Bhupinder Singh, Mitali and Gulzar team up after three decades for a ghazal album.

Sometimes, everything jells, perfectly. As it did in the song Dil dhoondta hai from the film “Mausam”. A beautiful poem by Gulzar was given a haunting tune by Madan Mohan and it was sung by Bhupinder Singh in a way only he could; the pain in his voice is contagious. The song continues to charm us, 37 years after it was recorded.

“Yes, in every concert of mine, I still get requests to sing it,” says Bhupinder on a pleasant summer afternoon in Kozhikode, where he would be performing later in the night, along with his wife Mitali. “Of course, I would be singing Dil dhoondta hai tonight.” And when he does, by the sea, under a starless sky, time stands still. The huge, appreciative audience is captivated. A little later in the show he is joined by Mitali for the happier version of the song.

“It is because of Mitali that I began doing shows; earlier in my career, I wasn't comfortable with the idea of singing on stage,” he says.

The singing duo recently finished recording their latest album of ghazals, Aksar. “It will be released soon,” says Bhupinder. “The lyrics are written by Gulzar, with whom we had earlier worked with ‘Woh Jo Shahir Tha'. “The songs in this album are composed by both of us.”

It was Gulzar — he was also the director — who insisted that he sang Dil dhoondta hai. “Madan Mohan too was fond of me; he was the one who asked me to come to Mumbai from my home in Delhi after he heard me sing in a private function,” he reminisces. “I was in South Africa when ‘Mausam' was released and only when a group of youngsters came up to me, chanting Dil dhoondta hai did I realise that the song had become such a rage.”

He recalls Madan Mohan had composed eight tunes for the song. “One of those tunes was used for the song Tere liye in the film ‘Veer Zara' (2004),” he says and sings Dil dhoondta hai in the tune of Tere liye and you notice it still sounds nice, but not as nice as the original.

“I wish I had sung Tere liye,” says Bhupinder. “That is my only regret as far as singing in Bollywood is concerned. Otherwise I am happy with what I have got from Hindi cinema.”

He may not have been the most prolific of playback singers, but he has sung some of Hindi cinema's most melodious, unforgettable numbers like Ek akela is shaher mein (“Gharonda”), Karoge yaad to (“Bazaar”), Naam gum jayega (“Kinara”), Kabhi kisi ko mukammal (“Ahista Ahista”), Beeti na bitai raina (“Parichay”) and Kisi nazar ko tera (“Aitbaar”).

And it was no mean feat to make one's voice heard in the times of Mohammed Rafi, Kishore Kumar, Mukesh and Talat Mahmood. “Yes, it would not have been easy for any new singer to get noticed when those stalwarts were around and my case was hardly different, despite my debut song Hoke majboor (with Rafi) for the film ‘Haqeeqat' (1965) becoming a hit,” he says. “And I thought of leaving Mumbai and going back home.”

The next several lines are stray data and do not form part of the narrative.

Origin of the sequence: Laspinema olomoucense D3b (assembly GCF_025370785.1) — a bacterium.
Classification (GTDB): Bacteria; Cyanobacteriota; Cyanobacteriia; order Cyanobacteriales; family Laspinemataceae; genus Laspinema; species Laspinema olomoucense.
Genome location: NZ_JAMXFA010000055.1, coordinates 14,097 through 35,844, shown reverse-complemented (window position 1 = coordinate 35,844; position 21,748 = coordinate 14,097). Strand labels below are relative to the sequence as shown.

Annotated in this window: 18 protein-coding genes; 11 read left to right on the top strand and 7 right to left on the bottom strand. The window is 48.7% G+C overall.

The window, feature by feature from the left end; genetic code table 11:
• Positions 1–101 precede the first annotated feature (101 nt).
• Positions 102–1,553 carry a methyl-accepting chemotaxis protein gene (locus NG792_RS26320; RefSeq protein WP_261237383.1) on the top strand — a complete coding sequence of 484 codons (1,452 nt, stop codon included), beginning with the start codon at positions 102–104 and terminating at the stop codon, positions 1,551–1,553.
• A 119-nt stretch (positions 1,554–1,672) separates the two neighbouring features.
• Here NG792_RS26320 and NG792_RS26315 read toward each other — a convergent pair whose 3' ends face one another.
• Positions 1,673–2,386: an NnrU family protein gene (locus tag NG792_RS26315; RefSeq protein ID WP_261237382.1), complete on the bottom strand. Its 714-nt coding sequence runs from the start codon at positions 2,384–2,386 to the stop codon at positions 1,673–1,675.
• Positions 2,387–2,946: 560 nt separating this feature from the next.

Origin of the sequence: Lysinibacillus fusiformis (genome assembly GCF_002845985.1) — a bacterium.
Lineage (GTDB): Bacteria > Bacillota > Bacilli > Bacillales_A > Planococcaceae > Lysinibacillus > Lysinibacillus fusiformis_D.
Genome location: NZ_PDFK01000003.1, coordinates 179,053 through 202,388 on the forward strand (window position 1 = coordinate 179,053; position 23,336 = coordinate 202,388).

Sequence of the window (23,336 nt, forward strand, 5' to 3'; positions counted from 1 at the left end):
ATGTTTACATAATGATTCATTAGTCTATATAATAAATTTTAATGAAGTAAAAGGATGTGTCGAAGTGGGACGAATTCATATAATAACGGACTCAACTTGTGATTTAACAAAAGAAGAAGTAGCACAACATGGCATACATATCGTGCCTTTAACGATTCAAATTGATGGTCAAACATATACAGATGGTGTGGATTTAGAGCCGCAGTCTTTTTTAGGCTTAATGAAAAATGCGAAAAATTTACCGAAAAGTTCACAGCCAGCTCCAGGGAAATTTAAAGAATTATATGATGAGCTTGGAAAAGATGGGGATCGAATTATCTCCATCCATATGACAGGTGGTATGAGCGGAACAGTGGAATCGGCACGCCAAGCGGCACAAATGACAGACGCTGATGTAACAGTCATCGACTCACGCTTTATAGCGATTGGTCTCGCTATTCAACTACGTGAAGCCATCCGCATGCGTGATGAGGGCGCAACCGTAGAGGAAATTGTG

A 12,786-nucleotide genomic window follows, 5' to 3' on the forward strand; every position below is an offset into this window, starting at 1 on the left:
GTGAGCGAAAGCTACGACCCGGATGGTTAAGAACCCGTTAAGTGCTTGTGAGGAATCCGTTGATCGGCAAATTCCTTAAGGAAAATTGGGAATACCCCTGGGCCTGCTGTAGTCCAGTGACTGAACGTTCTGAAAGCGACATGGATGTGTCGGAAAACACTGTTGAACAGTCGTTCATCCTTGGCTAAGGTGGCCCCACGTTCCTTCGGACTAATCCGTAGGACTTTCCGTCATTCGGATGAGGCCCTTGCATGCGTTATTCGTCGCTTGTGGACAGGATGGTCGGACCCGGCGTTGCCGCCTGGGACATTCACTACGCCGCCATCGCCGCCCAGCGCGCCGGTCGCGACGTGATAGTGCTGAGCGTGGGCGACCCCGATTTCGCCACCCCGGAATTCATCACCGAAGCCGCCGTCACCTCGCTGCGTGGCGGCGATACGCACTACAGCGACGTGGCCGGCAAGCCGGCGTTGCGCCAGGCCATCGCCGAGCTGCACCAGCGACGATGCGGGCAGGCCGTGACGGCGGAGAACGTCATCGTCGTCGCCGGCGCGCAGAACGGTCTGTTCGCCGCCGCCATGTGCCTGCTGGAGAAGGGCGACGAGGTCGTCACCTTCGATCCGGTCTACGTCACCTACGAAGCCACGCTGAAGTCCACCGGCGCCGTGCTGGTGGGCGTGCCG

Strumming it

But destiny had melodious ideas in store for Bhupinder. To stay on in Mumbai, he learnt to play the guitar. He played the guitar for some Bollywood hits such as Dum maro dum (“Hare Rama Hare Krishna”), Chura Liya (“Yaadon Ki Baraat”) and Mehbooba (“Sholay”).

“Some of my best work as a guitarist was for R.D. Burman, who was also a very good friend,” he says. “I sang and played the guitar for one of his ‘Kinara' songs Ek hi khwab. I have also worked with many other composers like Madan Mohan; my work in ‘Hanste Zakhm' was well appreciated.”

He has high regard for Madan Mohan. “He was in a class of his own and I was very close to him,” says Bhupinder. “I remember once travelling with him to Ladakh; on the way, in Kashmir we heard the song Aap ki nazaron ne samjha (‘Anpadh'). He was excited and told me, ‘Look they are playing my song! We had great songs those days because we had composers like Jaidev, Khayyam and R.D. Burman. Madan Mohan and Khayyam used to admire each other's work.”

Among today's composers he rates Rahman highly. “He did superb work in ‘Roja' and ‘Taal',” he says. “As for singers, I like to listen to Hariharan; he has a distinct style of his own.”

Just as Bhupinder himself has. “I think it is his style that separates him from other singers,” says Mitali. “You may find clones of other top singers, but not Bhupinder.”

And he has few equals when it comes to getting the expression of a song right. It is as if he gives his soul to every song he sings. Maybe why we press for the repeat button when we listen to Dil dhoondta hai or Karoge yaad to.


At WorkSeptember 24, 2010